Just read the following book, Application for Release from the Dream by Tony Hoagland, and I enjoyed it. I think I’ll read it again. A few times. I’ve taken out three brief excerpts from the book, they are small sections of three different poems. To get the full effect, you’ll have to buy the book and read it for yourself.
I had never heard of Mr. Hoagland before buying his book. Below is how I came to buy his book, take it home, and read it. If you haven’t stepped inside a bookstore in a while, you should try out your local book selling establishment, and talk with the person behind the counter. Tell them what you like, what you’re in the mood for, and how much you want to spend. Then ask them to pick out a couple of titles for you. It’s kind of fun. That’s how I shop for wine as well.
The reality TV show brought together fat white Alabama policemen
and African American families from Detroit
to live together on a custom-made plantation for a month.
America: stupidity plus enthusiasm is a special king of genius.
(excerpt from the poem Eventually the Topic)
I rode my bike to my local bookseller, Brazos Bookstore. I was looking for a specific book. They didn’t have it. That’s often the case. I tend bar down the street, and one of my customers is an 80 year old poet who has published over twenty books in his lifetime. He told me that Brazos might have at least one of his books. They didn’t. I was disappointed. But then I should know from a lifetime of browsing for books in bookstores, that they usually don’t have the book you’re looking for. Unless you’re looking for a classic or a bestseller, bookstores are for discovering new books and new authors.
Ben, the book expert had been vacuuming the store when I walked in. He saw me searching for a bike rack that wasn’t there, and as I walked in, promised me that he would keep an eye on my bike, or that I could bring it in if that would appease me. I said that it would probably be okay for five minutes, then I asked him about Robert Phillips, and the book that Robert had told me about the night before, the one he said was his favorite published book: The Land of Lost Content.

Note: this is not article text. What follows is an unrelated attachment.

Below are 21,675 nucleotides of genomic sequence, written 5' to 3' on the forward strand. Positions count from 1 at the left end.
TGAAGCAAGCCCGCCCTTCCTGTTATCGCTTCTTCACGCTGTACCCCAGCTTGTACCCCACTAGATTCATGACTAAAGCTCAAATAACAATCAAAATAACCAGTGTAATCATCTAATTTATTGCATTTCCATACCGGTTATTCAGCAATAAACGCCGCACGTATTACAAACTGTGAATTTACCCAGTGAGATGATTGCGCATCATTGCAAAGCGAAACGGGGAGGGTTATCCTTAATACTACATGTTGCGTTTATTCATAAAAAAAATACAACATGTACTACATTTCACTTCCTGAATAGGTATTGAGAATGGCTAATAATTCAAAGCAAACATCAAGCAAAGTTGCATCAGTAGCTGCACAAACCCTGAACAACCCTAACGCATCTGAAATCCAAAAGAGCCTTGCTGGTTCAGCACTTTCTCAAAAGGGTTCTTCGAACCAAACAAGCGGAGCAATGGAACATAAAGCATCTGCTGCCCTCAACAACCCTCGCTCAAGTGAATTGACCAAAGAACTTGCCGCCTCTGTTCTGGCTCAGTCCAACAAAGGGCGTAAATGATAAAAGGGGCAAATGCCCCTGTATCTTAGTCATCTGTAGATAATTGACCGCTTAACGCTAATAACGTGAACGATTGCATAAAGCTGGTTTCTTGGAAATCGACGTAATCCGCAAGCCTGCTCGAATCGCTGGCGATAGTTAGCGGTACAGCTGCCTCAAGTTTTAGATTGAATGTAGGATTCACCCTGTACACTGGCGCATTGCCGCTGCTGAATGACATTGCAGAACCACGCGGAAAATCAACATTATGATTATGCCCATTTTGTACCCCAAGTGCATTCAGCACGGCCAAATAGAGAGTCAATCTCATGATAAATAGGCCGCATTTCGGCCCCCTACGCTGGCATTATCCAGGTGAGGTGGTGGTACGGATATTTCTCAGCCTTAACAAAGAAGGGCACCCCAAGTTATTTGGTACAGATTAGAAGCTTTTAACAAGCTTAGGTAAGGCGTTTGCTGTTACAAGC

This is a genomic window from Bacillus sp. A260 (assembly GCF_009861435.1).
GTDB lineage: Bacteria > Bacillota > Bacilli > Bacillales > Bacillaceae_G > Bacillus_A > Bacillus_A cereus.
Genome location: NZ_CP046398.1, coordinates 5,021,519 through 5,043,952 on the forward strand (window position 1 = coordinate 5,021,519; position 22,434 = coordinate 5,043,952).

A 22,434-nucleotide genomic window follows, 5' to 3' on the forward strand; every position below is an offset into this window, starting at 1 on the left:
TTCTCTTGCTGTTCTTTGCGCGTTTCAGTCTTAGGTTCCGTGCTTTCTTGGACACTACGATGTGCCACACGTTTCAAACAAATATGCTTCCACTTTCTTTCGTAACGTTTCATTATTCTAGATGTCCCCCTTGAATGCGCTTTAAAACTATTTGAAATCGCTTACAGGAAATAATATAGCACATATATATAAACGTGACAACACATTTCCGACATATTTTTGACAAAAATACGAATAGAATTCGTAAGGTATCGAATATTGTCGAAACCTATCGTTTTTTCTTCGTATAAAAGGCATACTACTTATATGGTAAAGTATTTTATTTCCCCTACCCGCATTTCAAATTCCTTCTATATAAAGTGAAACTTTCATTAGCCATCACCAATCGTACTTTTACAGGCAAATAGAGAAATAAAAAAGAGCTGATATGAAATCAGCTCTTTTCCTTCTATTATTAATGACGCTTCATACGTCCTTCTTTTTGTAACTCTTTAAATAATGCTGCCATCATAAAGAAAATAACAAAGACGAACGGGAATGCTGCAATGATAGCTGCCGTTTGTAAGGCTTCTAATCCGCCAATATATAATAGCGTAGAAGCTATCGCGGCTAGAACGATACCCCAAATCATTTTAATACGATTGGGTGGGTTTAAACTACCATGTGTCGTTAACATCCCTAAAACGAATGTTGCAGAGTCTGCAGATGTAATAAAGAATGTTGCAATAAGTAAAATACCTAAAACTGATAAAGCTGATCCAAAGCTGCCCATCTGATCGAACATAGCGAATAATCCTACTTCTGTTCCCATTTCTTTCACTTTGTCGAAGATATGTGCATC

Ben set his vacuum cleaner to the side, and jumped on the computer. No, sorry, we don’t have any of his books right now. Then I asked him to find me something else.
“Doesn’t have to be, just not too serious. I’m tired of these poets who take everything so fucking seriously.”
“Two poets come to mind, they’re both local. Let’s start there, since we’ve already been looking at the local section, and those two just popped in my mind.”
“Tony Hoagland. It’s not that this poet isn’t serious, it’s the way that he takes on serious subjects. He’s funny, and his images are very detailed.”
Ben went on to sell me Mr. Hoagland’s book, as well another book by another local poet. I only had the budget for one book, so Application for Release from the Dream was my pick.
I read this 80+ page book of poetry in one “sitting” though what I mean, is that I first started at my desk, then moved on to my doorstep in the sun, then into my bathtub inside a steaming bath, and back to my desk, mostly uninterrupted other than by my own motion and inability to sit still for more than fifteen minutes.
Mr. Hoagland can be bitingly funny, flippant, and fatalistic. I laughed out loud a couple of times, and reread several of the poems as I went along. I’m rereading them now, the day after.
They took the old heart out of your chest,
all blue and spoiled like a sick grapefruit,
the way you removed your first wife from your life,
and put a strong young blonde one in her place.
(excerpt from the poem Dreamheart)
I would call his style prosaic narrative poetry, and I like both of these qualities in poetry. His images are specific, often extracted from the mundane, where he extrapolates on the everyday. His commentary tells me to take a breather and think about my life and my country for a second, all the while letting me know that maybe there’s more to what I take for granted throughout my days than I might have thought.
He does let his politics show, though they seem to agree with mine for the most part, so I don’t mind, yet he doesn’t hit us over the head with them, which is nice and admirable all the same.
The baby starts out as a luminous jellybean of god
and gradually transforms into a strange, lopsided growth:
a man who will not let himself be touched;
an aging girl who smiles and is angry with the moon.
(excerpt from the poem Airport)
Mr. Hoagland teaches at the University of Houston, and divides his time between Santa Fe and Houston throughout the year. I’ll be looking to read more of his work, and I suggest that you read him as well. Maybe some day, he’ll walk into my bar, and I can make him a drink.
Peace & Love
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BEER SONGS FOR THE LONELY
GOOD FEELING SEVEN SHORT STORIES
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